So if you're in a giving mood, please fill out the Android Central Reader Survey and be prepared to answer semi-fun questions about who you are!

Thanks!

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5 years ago

Pay Off Your T-Mobile G1 In Installments

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In another case of T-Mobile looking out for the customer, they've just announced their Equipment Installment Plan which allows you to pay off your T-Mobile handheld and/or accessories in four installments.

Given our current economic state, this could potentially do wonders for those not prepared to spend $200+ for a smartphone in one lump sum. With their EIC, T-Mobile won't be charging any interest and there'll be no additional fees. This is almost too good to be true. To quote T-Mobile [via TmoNews]:

Payments are interest free and your total spending capability is determined by certain credit guidelines. There are no additional fees, start up or interest fees associated with this service.

 

Who's in for a T-Mobile G1 at $50 for 4 months?

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5 years ago

Google Latitude Included with Android Update

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Even though the new Android G1 update from T-Mobile, RC33, is Cupcake-less, it has still created quite the stir on the Intertubes. As early as today, Google Latitude will be available in the update, which is rolling out to T-Mobile G1 users from now through Feb. 15. Google Latitude is friend-location software that utilizes a combination of cell tower triangulation and GPS to let you know where your friends and family are. CNET-TV Senior Editor Natali Del Conte got a preview of Latitude and says:

"What Google Latitude does is allow you to share that location with friends and family members, and likewise be able to see friends and family members' locations," Steve Lee, product manager for Google Latitude, told CNET. "For example, a girlfriend could use it to see if her boyfriend has arrived at a restaurant and, if not, how far away he is." 

I suppose a girlfriend could also see where her boyfriend SHOULDN'T be, which underscores some potential privacy issues. Fortunately, Google Latitude allows for some customization - you can select certain contacts that you want to "hide" from so your location data is not available to them, or you can deactivate the feature altogether. Hopefully it will be accurate enough to really pin people down because this service would be extremely useful for finding friends amongst a sea of people at a large convention, for instance.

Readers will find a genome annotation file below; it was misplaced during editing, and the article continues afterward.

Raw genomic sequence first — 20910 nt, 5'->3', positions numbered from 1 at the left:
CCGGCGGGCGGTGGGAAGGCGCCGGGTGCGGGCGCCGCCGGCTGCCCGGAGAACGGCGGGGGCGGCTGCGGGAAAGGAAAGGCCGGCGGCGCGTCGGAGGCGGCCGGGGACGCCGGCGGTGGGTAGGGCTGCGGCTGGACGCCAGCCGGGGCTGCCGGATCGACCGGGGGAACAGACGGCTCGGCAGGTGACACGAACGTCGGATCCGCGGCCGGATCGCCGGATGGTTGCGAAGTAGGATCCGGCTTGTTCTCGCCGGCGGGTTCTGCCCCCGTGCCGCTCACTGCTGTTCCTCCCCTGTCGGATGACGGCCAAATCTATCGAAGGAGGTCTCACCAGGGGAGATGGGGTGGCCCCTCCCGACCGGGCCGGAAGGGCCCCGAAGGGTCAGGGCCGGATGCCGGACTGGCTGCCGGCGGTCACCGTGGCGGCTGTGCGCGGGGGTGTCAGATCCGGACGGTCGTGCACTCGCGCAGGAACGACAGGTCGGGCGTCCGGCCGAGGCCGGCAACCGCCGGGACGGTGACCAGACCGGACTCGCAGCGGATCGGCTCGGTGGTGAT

When update RC33 shows up on your G1 and Google Latitude is enabled, how will you use it? Are you worried about privacy issues?

[gizmodo and cbsnews]

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5 years ago

T-Mobile Is #1 In Customer Service Once Again

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Before we moved over to the G1 & T-Mobile, we were AT&T users. So imagine our shock when we first called into T-Mobile customer service to ask some basic questions regarding the G1. The T-Mobile people were just. so. nice.

A lot of people make a big deal about T-Mobile's excellent customer service and we tend to agree with them, T-Mobile really goes the extra mile in making their customer service warm and helpful. So color us surprised when we heard that T-Mobile wasn't tops in customer service last year, falling to #2 behind Verizon. But this year, they re-claimed their throne at the top of the customer service according top JD Power & Associates [via BGR]:

  • T-Mobile ranked highest among all wireless providers in Overall Customer Care Performance, above all its competitors and significantly ahead of the industry average.
  • In interactions between consumers and customer care representatives, T-Mobile ranked significantly above the industry average.
  • T-Mobile ranked highest in online customer service and walk-in interactions at retail stores.
  • T-Mobile scored well above other wireless carriers and the industry average with the lowest average hold times.
  •  

    So though T-Mobile definitely lacks in the realm of 3G, they treat their customers right. What do you guys think? Does T-Mobile deserve such high marks for their customer service?

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    5 years ago

    T-Mobile G1 Pops Up On The New 90210

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    Hey would you look at that! Two pretty girls and a T-Mobile G1! It definitely looks like our favorite G1 is getting more and more popular. This shot was taken from the CW series 90210, yes, a spin-off of that Beverly Hills, 90210.